Morning, midday and evening all fell into that same pattern: chores, food and exercises. For Vol'jin, the exercises revolved around strength and flexibility, learning about combat and his physical limitations. In the afternoon, he got more individual instructions, again with a rotating band of monks because the majority of them attended classes. They rejoined the physical exercises in the evening, though this consisted mostly of stretching, preparatory to getting a good nights rest. The monks taught him well. He'd watched them shatter up to a dozen boards with a single punch. Vol'jin had looked forward to trying that because he knew he could do it. But when it came time for him to try the exercise, Lord Taran Zhu took over.

In place of boards had been arranged an inch think slab of stone. Vol'jin studied the monks face but read no deception. That didn't mean there wasn't any there, but the pandaren's impassive expression could have masked anything. "You be wanting me to break stone. Others break wood." "Others do not believe they can shatter wood, you do." Taran Zhu pointed to a spot a fingers length beyond the stone slab. "place your doubt here, strike through it." Doubt? Vol'jin forced away the thought because it was a distraction. He wanted to ignore it, but instead he did as the monk had instructed. He visualized doubt as a shimmering blue-black ball spitting sparks. He let it float through the stone to hover behind it. Then Vol'jin set himself, drew a deep breath and exhaled sharply. He drove his fist forward, pulverizing the stone. he continued through, smashing the ball of doubt. He had sworn he did not feel the impact until he'd hit the ball. The stone had been as nothing, even though he brushed the dust from his pelt. Taran Zhu bowed to him respectfully. Vol'jin returned the gesture, holding it longer than before. The other monks bowed as their lord withdrew then bowed to Vol'jin.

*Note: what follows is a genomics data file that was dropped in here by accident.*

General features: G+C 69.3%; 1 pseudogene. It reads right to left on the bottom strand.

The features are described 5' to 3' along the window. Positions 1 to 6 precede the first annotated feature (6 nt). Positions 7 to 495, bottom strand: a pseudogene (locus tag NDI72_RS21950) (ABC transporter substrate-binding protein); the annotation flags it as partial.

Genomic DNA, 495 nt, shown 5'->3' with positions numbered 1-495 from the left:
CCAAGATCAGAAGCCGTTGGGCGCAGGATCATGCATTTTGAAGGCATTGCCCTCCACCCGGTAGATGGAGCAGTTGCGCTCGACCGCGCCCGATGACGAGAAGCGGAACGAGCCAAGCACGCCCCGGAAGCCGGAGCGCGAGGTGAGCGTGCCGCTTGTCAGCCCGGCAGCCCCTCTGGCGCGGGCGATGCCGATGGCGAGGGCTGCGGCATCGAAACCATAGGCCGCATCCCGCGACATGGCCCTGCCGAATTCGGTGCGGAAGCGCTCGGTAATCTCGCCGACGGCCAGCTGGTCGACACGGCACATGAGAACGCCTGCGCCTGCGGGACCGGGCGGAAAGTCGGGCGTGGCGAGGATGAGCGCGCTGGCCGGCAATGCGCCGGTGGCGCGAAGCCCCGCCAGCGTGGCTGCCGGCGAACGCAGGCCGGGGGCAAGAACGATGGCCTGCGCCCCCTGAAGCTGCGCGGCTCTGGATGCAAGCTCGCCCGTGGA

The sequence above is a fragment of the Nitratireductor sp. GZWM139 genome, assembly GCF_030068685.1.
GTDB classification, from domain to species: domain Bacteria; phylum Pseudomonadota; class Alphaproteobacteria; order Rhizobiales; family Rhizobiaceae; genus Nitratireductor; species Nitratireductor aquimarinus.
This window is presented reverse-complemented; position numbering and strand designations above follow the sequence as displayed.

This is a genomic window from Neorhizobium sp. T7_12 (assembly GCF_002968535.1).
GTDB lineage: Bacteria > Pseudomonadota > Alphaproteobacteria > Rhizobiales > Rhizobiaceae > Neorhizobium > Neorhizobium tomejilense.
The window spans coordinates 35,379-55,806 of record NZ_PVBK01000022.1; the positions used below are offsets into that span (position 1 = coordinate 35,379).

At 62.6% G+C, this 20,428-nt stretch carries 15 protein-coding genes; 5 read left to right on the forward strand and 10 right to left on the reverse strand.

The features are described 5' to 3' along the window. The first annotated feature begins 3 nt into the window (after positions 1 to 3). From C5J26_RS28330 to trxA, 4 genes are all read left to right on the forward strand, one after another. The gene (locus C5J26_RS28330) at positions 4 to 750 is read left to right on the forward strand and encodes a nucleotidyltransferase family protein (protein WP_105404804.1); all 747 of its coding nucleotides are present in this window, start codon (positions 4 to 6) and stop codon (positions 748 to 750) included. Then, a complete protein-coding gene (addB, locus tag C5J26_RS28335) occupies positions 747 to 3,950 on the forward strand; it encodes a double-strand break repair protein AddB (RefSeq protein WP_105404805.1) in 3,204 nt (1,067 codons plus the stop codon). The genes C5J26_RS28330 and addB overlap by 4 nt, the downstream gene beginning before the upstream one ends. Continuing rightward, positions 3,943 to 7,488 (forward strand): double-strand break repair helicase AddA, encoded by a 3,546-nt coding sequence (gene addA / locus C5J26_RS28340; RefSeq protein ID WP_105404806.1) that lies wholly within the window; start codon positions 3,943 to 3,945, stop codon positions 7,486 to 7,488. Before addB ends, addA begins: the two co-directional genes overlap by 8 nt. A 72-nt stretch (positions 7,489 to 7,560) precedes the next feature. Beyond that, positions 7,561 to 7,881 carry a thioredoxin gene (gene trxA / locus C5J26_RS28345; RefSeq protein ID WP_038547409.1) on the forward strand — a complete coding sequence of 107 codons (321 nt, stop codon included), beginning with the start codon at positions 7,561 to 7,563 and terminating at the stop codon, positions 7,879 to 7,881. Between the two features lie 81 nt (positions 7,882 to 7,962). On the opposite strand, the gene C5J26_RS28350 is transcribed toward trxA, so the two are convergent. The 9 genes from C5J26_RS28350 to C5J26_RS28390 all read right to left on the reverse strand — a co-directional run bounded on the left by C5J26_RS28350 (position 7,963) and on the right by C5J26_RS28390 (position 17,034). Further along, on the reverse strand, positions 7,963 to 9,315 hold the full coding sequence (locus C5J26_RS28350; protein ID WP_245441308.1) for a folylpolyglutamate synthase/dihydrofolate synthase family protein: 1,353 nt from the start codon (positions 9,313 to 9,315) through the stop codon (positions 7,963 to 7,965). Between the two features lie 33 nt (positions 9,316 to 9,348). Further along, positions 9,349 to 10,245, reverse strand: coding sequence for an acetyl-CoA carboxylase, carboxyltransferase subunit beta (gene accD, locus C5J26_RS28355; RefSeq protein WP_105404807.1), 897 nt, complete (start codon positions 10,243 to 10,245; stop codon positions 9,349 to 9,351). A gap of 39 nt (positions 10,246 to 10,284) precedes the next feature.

Image taken from the 5.4 Cinematic

So as you can see, the way of the monk is complex yet simple. The power of ones mind, and decisive thinking will put you on a path that will be connect to the same ending. There is a balance with all beings, all reasoning and actions and no matter what doubt you have in your mind, you can over come it, it doesn't matter if your Tushui or Huojin, Strength can be obtained by even the more simplest of life styles. either way, balance will be preserved. Strength can be found from even the darkest of places, use your doubt, your fear to strike with unimaginable power.



So we can take a little break from the story telling for now! You may be wondering well why is this all covered in the exploration series? Well I was minding my own business with a fellow Blogger, DarkLady Eu and a guild friend of mine, good Ol' Yojimbo. We was looking for some locations to mention in my future exploration posts and Yojimbo mentioned a book that was hidden in a small boat, located on a hill side between Kun lai and Jade forest. Of course I was interested in looking more in to this mystery! So we mounted up and who would of guessed it, the book we found was one of the very few Monk related books... OH MY! My blogging instincts went crazy, I even miss calculated the distance of myself and a cliff and thought it would be smart to roll off it, I blame the excitement! 

The book we discovered is titled: The Angler and the monks, and has the following short story:


Two wise monks gathered beneath the Temple of the Jade Serpent to discuss the nature of truth. Because the seas were glassy and calm, they decided to hire an Angler to row them out beyond the spires so that they may admire the view as they talked. "Glassy waters mean storms ahead," the Angler cautioned, but the wise monks trusted their eyes and insisted on the voyage.
"Truth is absolute," said the first monk, as the little boat emerged into open water. "The universe has but one truth, and we must work tirelessly to reveal it."
"Truth is relative!" countered the second monk, as clouds gathered overhead. "The universe has many truths, and only the fool insists that his truth is true for all."

The Angler said nothing as the monks debated, until at last one turned to him and asked for his opinion on the nature of truth. "I never thought much about it," he admitted.
The two monks shook their heads and clicked their tongues. They were alarmed to discover that the Angler did not even know how to read or write. "It would seem to us that you have wasted your life," they said to him.